Israel continued to disobey God during the reigns of the kings of Israel and Judah. God allowed the 10 northern tribes of Israel to fall to Assyria around 721 B.C. The Assyrians removed the conquered Israelites from the Holy Land and replaced them with captives from other lands. In 586 B.C. the disobedient tribe of Judah was completely conquered, and many of the people in the southern portion of the land were displaced by the Babylonians.

The 10 northern tribes of Israel did not return to the Promised Land; however, 70 years after their captivity, a number of Jews were given permission by Cyrus, king of Persia, to return to Jerusalem to rebuild the temple.

The descendants of the Jews endured many additional occupations of the Holy Land, including ones by the Greeks, Romans, Byzantines, Muslims and the Crusaders.

Also, over the centuries, many descendants of Esau (Edomites) and Ishmael (Arabs) moved into the area. These peoples were also descendants of Abraham, but the Bible describes longstanding jealousies and hatreds between them and the descendants of Israel (Psalm 83:4-6; Ezekiel 35:5).

Will peace be achieved between the nation of Israel and the Palestinians?

The seemingly endless cycle of conflict between the Israelis and the Palestinians does not bode well for a peaceful solution.

The chances of a human solution to the Israeli-Palestinian conflict are slim.

With the Holy Land at the crossroads of the world—and at the intersection of Christianity, Judaism and Islam—the resulting conflict is predicted to be the catalyst for future events that will change this world forever.

Biblical prophecy foretells a future time when the Holy Land will be occupied again by a world superpower—the king of the North (Daniel 11:41). The Bible says that leading up to this event, the king of the South will attack the king of the North (verse 40), and the king of the North could very well enter the Holy Land in an attempt to bring peace to the region.

Instead, however, it will usher in an unprecedented time of trouble labeled the Great Tribulation (Matthew 24:21). It will be so horrendous a time for the world that, we’re told, there has never been a time like it in the past and there will never be a time like it in the future (Daniel 12:1).

Unless God intervened at this time, the earth would become lifeless (Matthew 24:22). Thankfully, God is going to intervene and send His Son Jesus Christ to establish the Kingdom of God (Matthew 24:29-31).

In the battle culminating during the end time, the armies of the world will gather at Armageddon in what is northern Israel today to fight the returning Christ and His saints (Revelation 16:16). Man’s armies will be completely defeated. Christ will conquer the nations and become the King of Kings and the Lord of Lords of a righteous, just and peaceful world government (Revelation 19:19-21).

Peace at last for the Israelis and the Palestinians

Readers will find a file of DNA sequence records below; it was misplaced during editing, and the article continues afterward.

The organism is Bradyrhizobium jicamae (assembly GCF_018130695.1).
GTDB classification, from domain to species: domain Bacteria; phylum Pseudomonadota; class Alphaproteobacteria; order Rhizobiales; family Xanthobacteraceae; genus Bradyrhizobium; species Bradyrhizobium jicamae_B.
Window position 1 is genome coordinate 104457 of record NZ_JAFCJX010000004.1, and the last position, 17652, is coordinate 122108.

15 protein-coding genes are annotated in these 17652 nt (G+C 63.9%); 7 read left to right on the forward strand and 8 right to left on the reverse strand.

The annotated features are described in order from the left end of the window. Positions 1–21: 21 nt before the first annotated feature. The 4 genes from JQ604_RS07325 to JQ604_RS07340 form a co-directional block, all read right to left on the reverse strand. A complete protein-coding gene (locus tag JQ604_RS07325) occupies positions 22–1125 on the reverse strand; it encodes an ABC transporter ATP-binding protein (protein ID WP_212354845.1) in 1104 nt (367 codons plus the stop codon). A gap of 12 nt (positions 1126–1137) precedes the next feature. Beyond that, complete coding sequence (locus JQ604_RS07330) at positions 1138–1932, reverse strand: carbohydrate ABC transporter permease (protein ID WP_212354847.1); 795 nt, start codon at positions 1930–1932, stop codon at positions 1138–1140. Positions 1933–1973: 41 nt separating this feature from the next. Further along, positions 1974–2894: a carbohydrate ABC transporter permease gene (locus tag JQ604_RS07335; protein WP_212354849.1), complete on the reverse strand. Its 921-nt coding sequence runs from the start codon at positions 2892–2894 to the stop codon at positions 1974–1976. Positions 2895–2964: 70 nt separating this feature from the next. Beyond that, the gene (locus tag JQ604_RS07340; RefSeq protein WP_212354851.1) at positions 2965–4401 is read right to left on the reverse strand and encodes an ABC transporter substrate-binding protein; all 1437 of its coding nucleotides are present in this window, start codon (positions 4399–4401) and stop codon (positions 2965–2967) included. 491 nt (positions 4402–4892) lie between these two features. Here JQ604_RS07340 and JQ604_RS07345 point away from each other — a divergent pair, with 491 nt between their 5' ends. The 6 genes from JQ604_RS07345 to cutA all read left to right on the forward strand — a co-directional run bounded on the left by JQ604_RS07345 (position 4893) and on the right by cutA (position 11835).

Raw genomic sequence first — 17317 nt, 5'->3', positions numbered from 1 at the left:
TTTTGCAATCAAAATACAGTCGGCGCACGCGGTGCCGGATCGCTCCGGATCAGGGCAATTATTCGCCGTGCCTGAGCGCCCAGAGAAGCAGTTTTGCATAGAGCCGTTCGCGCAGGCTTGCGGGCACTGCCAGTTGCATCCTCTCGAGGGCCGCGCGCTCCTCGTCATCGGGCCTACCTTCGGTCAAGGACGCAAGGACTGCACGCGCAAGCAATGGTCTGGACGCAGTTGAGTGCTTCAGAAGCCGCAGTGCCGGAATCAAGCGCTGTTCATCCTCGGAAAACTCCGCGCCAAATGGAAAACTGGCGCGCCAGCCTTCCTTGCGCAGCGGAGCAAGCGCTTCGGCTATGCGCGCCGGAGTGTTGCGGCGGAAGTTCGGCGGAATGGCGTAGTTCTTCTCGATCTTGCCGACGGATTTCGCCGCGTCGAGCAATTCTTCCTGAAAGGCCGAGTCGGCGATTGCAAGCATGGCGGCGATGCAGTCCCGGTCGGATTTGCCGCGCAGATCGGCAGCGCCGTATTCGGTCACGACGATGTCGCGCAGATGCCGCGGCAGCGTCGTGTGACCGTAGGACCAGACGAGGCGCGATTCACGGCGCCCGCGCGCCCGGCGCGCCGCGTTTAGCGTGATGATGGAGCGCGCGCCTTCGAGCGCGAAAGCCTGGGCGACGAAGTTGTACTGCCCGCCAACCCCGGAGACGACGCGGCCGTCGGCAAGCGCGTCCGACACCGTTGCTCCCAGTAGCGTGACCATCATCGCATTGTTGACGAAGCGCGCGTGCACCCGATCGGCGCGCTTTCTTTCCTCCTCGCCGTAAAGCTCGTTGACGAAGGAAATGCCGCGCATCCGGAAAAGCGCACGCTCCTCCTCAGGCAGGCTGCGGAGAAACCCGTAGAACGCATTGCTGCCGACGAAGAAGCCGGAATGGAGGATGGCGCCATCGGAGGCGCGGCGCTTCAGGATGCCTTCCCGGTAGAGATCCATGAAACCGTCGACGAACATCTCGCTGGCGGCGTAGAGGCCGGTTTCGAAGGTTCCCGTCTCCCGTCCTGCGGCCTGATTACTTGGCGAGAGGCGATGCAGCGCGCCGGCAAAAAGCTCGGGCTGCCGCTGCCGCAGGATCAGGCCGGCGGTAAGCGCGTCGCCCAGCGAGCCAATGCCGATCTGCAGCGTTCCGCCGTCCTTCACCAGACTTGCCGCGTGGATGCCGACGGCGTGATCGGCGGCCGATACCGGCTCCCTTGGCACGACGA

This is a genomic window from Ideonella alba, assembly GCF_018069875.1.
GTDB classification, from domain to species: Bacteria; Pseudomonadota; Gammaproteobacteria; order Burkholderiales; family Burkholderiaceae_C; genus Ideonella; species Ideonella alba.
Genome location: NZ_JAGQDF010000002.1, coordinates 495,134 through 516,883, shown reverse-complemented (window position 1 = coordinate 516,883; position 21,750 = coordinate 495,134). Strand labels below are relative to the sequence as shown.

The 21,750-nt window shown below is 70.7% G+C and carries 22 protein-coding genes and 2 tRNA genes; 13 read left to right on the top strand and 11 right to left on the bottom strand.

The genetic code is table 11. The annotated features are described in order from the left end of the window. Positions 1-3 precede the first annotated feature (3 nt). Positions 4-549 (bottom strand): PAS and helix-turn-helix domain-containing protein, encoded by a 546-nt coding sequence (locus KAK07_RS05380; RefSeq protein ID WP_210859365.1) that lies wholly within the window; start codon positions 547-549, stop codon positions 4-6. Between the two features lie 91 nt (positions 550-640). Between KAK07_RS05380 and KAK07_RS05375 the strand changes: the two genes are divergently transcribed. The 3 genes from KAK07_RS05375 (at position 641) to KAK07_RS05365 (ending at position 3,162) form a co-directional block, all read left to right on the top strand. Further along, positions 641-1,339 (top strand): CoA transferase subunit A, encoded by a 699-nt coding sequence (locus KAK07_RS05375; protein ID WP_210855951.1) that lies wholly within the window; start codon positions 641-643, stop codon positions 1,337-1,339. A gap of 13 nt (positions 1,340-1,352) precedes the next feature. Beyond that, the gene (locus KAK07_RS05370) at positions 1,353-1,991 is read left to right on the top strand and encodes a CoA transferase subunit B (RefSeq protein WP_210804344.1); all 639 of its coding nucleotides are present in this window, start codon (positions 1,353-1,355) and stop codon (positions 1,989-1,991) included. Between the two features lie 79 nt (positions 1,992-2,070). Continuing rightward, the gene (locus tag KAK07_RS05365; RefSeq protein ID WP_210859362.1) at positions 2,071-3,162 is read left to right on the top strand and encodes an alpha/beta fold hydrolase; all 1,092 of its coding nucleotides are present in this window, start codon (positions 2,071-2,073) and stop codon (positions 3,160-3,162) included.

At the beginning of the millennial rule of Christ, the earth will be rebuilt. Instruments of war will be turned into instruments of agriculture. Humans will not learn war anymore (Isaiah 2:4). The way of peace will be taught and enforced.

In this new world, even the nature of predatory animals will be changed (Isaiah 11:6-9). What is more important—and the key to peace throughout this new world—the nature of man will begin to be changed, as individuals choose repentance and conversion (Jeremiah 31:31-34; Hebrews 10:16).

Once they are converted and given the Holy Spirit, people will no longer be the belligerent beings they were in their former world. This dramatic change will be brought about by their new nature and the lack of Satan’s influence in their lives (Revelation 20:1-3).

God will ensure there will be peace for all of mankind. Children will be able to play in the streets of cities while their grandparents watch them (Zechariah 8:4-5).

The transformations that will occur on this earth will be astonishing. People will become healthier, as the sick are healed, the crippled walk, the blind see, and the deaf hear (Isaiah 35:4-6).

The deserts will bloom, and the land will become so productive that those planting will overtake those harvesting (Amos 9:13).

God, at this time, will restore not only the nation of Judah, but also the other tribes of Israel to the Promised Land (verses 14-15).

Does this mean the Palestinians will be without a homeland? No!

God will provide the Palestinians and all peoples of the world with their own lands flowing with milk and honey. Everyone will sit under his or her fig tree, so to speak, and enjoy the prosperity of this wonderful world tomorrow (Micah 4:4-5).

There will be peace at last, as man, under the rulership of Jesus Christ, progresses toward the time when there will be no more tears, sorrow, pain, crying and death (Revelation 21:4).

Will you be there to see the transition from a world of bigotry and hate to a world of true outgoing concern and peace?

Learn more in our enlightening free booklet The World to Come: What It Will Be Like.

About the Author

Martin Cole

Martin Cole is an elder serving in the Leicester, Massachusetts, congregation, of the Church of God, a Worldwide Association. He holds a PhD in chemical education from Middle Tennessee State University and is currently a semi-retired adjunct chemistry instructor at a local community college. Martin enjoys spending time with his wife, grandchildren and pets. He also enjoys gardening, hiking, motorcycling, playing tennis, reading and winters with lots of snow.